If the Local Authority accepts the complaint as valid, what do they do next ?
The L/A must then investigate the complaint, and decide whether or not it is justified, i.e. whether the height of the high hedge specified in the complaint actually is adversely affecting the complainant's reasonable enjoyment of their domestic property. Whether the decision is positive or negative, the L/A is obliged to notify the decision to the complainant(s) and to the hedge-owner, and explain the reasons for it. (It is presumed that this notification will be in writing, though the Act is not entirely clear on this point).

Will the Local Authority investigating officer just make a personal assessment of the situation, or will he have to follow specific guidelines ?
National guidance notes and advice will be issued to all Local Authorities, in an attempt to ensure a standardised assessment of whether a hedge is "too high". The Act will not come into force until such guidance notes have been approved by the Government. Hedgeline is continuing to lobby hard to ensure that these guidance notes are realistic & workable.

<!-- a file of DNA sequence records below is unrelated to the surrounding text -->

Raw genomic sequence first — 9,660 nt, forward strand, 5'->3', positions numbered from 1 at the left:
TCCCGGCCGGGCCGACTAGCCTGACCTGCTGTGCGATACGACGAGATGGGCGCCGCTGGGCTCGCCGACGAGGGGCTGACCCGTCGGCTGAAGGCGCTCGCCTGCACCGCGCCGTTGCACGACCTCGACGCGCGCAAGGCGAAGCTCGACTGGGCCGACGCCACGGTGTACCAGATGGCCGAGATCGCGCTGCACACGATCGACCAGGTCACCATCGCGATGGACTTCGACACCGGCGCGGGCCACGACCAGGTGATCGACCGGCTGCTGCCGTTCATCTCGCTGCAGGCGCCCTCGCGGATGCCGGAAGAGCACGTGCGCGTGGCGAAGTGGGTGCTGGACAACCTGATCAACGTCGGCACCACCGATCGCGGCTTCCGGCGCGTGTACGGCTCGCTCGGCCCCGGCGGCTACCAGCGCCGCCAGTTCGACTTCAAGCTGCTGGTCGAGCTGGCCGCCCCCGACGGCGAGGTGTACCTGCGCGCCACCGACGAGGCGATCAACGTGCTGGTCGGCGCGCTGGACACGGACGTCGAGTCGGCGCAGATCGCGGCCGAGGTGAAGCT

If it is decided that the hedge is too high, what happens next ?
The L/A will then issue a "remedial notice" to the hedge owner, specifying
(i) initial action to be taken by him; (ii) any preventative action to be taken.
(iii) The penalties for failing to comply with the notice.
The initial action is the action to be taken by him to reduce all or part of the hedge to the height calculated to be reasonable.
The preventative action is the action deemed necessary to maintain the hedge at or below the height calculated to be reasonable.
This notice is valid as a "local land charge" on the deeds of the property, even if the property changes ownership.

Can it be ordered for the hedge to be removed altogether ?
No. Nor can it be ordered for the hedge to be reduced in height below two metres. (The most recent version of the Government Guidance notes indicates that the local authority should not order a height, if reduction to this height would mean a risk of killing any of the trees as this would be the same, in effect, as ordering removal).

How long has the hedge-owner got to carry out the necessary work ?
The remedial notice will be stamped with its issue date. The notice will cite an operative date. This is a date at least 28 days after the issue date, and is the date on which the notice takes effect. The notice will also cite a compliance period, which is the time considered sufficient for the work to be carried out.